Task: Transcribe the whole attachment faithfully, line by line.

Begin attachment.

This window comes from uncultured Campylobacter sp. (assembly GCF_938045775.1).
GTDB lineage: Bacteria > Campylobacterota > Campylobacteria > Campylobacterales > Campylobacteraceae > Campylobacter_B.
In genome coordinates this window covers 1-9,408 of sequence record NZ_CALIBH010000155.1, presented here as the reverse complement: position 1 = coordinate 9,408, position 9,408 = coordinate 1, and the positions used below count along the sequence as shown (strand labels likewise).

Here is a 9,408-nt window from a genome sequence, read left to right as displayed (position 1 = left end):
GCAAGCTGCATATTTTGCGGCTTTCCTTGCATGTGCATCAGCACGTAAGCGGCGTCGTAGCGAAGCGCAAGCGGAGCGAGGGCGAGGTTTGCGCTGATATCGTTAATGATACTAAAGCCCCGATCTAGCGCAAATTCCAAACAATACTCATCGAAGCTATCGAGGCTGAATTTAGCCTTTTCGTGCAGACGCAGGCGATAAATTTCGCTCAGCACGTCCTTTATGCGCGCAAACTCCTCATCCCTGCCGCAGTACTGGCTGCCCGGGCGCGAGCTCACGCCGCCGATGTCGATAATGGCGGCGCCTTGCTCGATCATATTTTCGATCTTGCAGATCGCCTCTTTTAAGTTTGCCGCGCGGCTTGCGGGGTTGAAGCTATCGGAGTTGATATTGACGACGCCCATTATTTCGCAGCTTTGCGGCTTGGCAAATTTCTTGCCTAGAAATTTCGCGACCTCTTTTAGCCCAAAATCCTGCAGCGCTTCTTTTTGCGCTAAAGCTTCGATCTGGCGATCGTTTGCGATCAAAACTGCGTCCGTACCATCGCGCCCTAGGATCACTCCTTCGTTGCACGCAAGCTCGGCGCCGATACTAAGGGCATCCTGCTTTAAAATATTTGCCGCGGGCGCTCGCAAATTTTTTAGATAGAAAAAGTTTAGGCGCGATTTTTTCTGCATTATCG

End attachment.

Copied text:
This window comes from uncultured Campylobacter sp. (assembly GCF_938045775.1).
GTDB lineage: Bacteria > Campylobacterota > Campylobacteria > Campylobacterales > Campylobacteraceae > Campylobacter_B.
In genome coordinates this window covers 1-9,408 of sequence record NZ_CALIBH010000155.1, presented here as the reverse complement: position 1 = coordinate 9,408, position 9,408 = coordinate 1, and the positions used below count along the sequence as shown (strand labels likewise).

Here is a 9,408-nt window from a genome sequence, read left to right as displayed (position 1 = left end):
GCAAGCTGCATATTTTGCGGCTTTCCTTGCATGTGCATCAGCACGTAAGCGGCGTCGTAGCGAAGCGCAAGCGGAGCGAGGGCGAGGTTTGCGCTGATATCGTTAATGATACTAAAGCCCCGATCTAGCGCAAATTCCAAACAATACTCATCGAAGCTATCGAGGCTGAATTTAGCCTTTTCGTGCAGACGCAGGCGATAAATTTCGCTCAGCACGTCCTTTATGCGCGCAAACTCCTCATCCCTGCCGCAGTACTGGCTGCCCGGGCGCGAGCTCACGCCGCCGATGTCGATAATGGCGGCGCCTTGCTCGATCATATTTTCGATCTTGCAGATCGCCTCTTTTAAGTTTGCCGCGCGGCTTGCGGGGTTGAAGCTATCGGAGTTGATATTGACGACGCCCATTATTTCGCAGCTTTGCGGCTTGGCAAATTTCTTGCCTAGAAATTTCGCGACCTCTTTTAGCCCAAAATCCTGCAGCGCTTCTTTTTGCGCTAAAGCTTCGATCTGGCGATCGTTTGCGATCAAAACTGCGTCCGTACCATCGCGCCCTAGGATCACTCCTTCGTTGCACGCAAGCTCGGCGCCGATACTAAGGGCATCCTGCTTTAAAATATTTGCCGCGGGCGCTCGCAAATTTTTTAGATAGAAAAAGTTTAGGCGCGATTTTTTCTGCATTATCG